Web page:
Beaumont School to host grand opening for $9.5 million STEM addition

Beaumont School will hold a ribbon cutting ceremony for its building addition on Monday, Jan. 5 at 9:30 a.m. at the building’s entrance on North Park Boulevard in Cleveland Heights. The $9.5 million investment includes eight new STEM (science, technology, engineering, math) classroom labs and four lab prep rooms, which will propel Beaumont forward as a leading school in STEM curriculum.   

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Volume 8, Issue 2, Posted 7:25 PM, 12.31.2014

Understanding crime in Cleveland Heights: First in a series

Chart 1: Violent crime in Cleveland Heights: Jan.-Oct. (lower is better)

Source: Cleveland Heights Police Department

Late in 2014, the Cleveland Heights Police Department began posting information about local crime rates on the city’s website (

“Communication between the police and the citizens we serve is essential,” explained Cleveland Heights Police Chief Jeffrey Robertson. “Along with our Facebook and Twitter feeds, Meet Your Police meetings, and other community outreach efforts, such as the Citizen's Police Academy, the posting and ease of access to these statistics continues my commitment to transparency.”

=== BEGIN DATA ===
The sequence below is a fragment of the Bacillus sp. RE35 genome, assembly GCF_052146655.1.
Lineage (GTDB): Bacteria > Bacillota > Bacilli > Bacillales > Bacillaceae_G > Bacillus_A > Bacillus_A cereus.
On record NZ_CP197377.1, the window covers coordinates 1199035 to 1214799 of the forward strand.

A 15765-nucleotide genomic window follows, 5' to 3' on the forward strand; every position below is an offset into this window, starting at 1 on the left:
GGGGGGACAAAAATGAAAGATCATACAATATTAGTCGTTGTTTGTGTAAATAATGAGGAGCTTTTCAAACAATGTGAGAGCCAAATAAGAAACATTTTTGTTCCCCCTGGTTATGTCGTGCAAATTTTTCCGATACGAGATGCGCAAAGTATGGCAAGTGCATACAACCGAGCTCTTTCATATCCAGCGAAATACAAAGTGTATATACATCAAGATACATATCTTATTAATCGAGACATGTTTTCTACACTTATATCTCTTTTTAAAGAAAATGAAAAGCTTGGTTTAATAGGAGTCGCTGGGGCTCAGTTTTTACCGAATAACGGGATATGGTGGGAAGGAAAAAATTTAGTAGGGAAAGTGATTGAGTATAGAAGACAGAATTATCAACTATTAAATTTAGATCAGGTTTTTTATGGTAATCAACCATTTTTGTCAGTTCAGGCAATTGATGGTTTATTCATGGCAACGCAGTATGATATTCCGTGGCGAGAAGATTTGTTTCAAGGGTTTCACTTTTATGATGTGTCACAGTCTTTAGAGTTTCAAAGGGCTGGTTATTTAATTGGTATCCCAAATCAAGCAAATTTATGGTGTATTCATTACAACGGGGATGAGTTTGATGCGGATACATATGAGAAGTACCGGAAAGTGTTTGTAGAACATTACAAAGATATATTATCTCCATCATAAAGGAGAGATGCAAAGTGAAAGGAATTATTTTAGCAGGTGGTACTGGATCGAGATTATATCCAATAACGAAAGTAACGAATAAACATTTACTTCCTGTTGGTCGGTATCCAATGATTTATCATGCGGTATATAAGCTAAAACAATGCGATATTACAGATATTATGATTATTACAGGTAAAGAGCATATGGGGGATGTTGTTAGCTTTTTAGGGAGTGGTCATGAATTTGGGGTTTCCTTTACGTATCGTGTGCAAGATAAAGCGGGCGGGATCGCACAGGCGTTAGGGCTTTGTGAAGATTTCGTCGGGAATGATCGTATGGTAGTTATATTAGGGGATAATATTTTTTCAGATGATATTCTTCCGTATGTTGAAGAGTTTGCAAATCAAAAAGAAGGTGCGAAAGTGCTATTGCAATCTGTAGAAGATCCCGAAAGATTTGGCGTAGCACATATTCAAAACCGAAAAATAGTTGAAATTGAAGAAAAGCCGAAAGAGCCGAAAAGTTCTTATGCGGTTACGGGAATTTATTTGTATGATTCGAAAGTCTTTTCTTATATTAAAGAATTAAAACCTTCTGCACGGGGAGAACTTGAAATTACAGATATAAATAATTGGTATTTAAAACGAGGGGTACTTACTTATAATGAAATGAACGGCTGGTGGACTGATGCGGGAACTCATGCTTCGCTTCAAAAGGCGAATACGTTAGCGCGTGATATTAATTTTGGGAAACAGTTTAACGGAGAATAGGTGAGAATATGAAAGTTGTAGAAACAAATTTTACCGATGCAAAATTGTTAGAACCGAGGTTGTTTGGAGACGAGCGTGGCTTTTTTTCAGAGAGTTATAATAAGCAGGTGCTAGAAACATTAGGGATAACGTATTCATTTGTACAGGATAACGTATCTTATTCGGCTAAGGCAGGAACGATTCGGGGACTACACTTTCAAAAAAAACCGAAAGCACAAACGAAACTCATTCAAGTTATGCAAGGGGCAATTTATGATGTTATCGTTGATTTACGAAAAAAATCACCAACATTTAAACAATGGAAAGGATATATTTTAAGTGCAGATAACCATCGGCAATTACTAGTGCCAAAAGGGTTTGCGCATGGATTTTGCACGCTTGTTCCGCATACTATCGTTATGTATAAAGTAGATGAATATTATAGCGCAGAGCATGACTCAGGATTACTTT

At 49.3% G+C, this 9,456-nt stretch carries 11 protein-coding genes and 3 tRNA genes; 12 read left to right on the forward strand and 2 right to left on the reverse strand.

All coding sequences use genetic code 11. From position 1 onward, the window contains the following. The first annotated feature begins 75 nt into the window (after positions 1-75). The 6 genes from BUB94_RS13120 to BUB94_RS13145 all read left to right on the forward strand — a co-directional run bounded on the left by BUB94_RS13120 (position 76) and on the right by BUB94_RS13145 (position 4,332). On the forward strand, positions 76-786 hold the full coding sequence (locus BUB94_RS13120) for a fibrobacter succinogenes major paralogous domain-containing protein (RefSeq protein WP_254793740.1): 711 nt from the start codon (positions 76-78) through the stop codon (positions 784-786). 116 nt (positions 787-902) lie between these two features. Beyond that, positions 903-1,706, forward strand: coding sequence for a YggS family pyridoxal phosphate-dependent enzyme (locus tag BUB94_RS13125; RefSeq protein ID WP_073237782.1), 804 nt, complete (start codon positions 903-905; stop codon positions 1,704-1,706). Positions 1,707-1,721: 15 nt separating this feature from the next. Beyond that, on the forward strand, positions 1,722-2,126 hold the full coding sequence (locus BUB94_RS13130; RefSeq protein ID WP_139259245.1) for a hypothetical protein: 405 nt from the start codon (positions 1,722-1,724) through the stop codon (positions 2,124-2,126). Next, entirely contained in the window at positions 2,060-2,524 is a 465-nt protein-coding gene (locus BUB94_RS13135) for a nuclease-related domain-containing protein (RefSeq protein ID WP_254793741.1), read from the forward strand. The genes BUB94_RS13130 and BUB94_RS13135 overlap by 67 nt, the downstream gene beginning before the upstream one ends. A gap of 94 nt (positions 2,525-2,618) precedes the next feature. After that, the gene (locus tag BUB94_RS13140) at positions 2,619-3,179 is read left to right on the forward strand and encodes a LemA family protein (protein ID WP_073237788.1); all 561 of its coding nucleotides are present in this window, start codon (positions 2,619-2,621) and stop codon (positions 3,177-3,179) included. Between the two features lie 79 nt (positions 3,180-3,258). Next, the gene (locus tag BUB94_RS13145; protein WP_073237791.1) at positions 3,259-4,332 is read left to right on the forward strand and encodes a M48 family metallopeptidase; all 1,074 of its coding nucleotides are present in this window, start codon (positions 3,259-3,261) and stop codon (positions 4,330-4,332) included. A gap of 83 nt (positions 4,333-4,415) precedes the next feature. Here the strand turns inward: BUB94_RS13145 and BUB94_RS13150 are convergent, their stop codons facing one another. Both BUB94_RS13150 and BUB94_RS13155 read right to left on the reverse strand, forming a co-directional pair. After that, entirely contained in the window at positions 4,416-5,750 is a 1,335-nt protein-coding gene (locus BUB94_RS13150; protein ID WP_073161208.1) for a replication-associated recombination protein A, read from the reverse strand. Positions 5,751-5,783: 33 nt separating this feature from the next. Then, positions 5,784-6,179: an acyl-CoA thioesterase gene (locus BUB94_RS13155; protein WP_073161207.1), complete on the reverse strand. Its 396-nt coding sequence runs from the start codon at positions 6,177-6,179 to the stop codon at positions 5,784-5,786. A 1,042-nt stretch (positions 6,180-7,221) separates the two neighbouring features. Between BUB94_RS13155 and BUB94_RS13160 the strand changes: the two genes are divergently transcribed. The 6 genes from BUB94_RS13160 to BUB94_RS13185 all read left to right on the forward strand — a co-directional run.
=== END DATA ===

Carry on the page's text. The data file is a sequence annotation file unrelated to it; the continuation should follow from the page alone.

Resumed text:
Now, the Heights Observer is working with the police department to amplify and interpret the data to eventually foster a better understanding of public safety issues in Cleveland Heights.

Reports in this series will be published at least once per quarter—and perhaps more often, depending on time constraints at the police department and among Observer volunteers.

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Volume 8, Issue 1, Posted 12:17 PM, 01.03.2015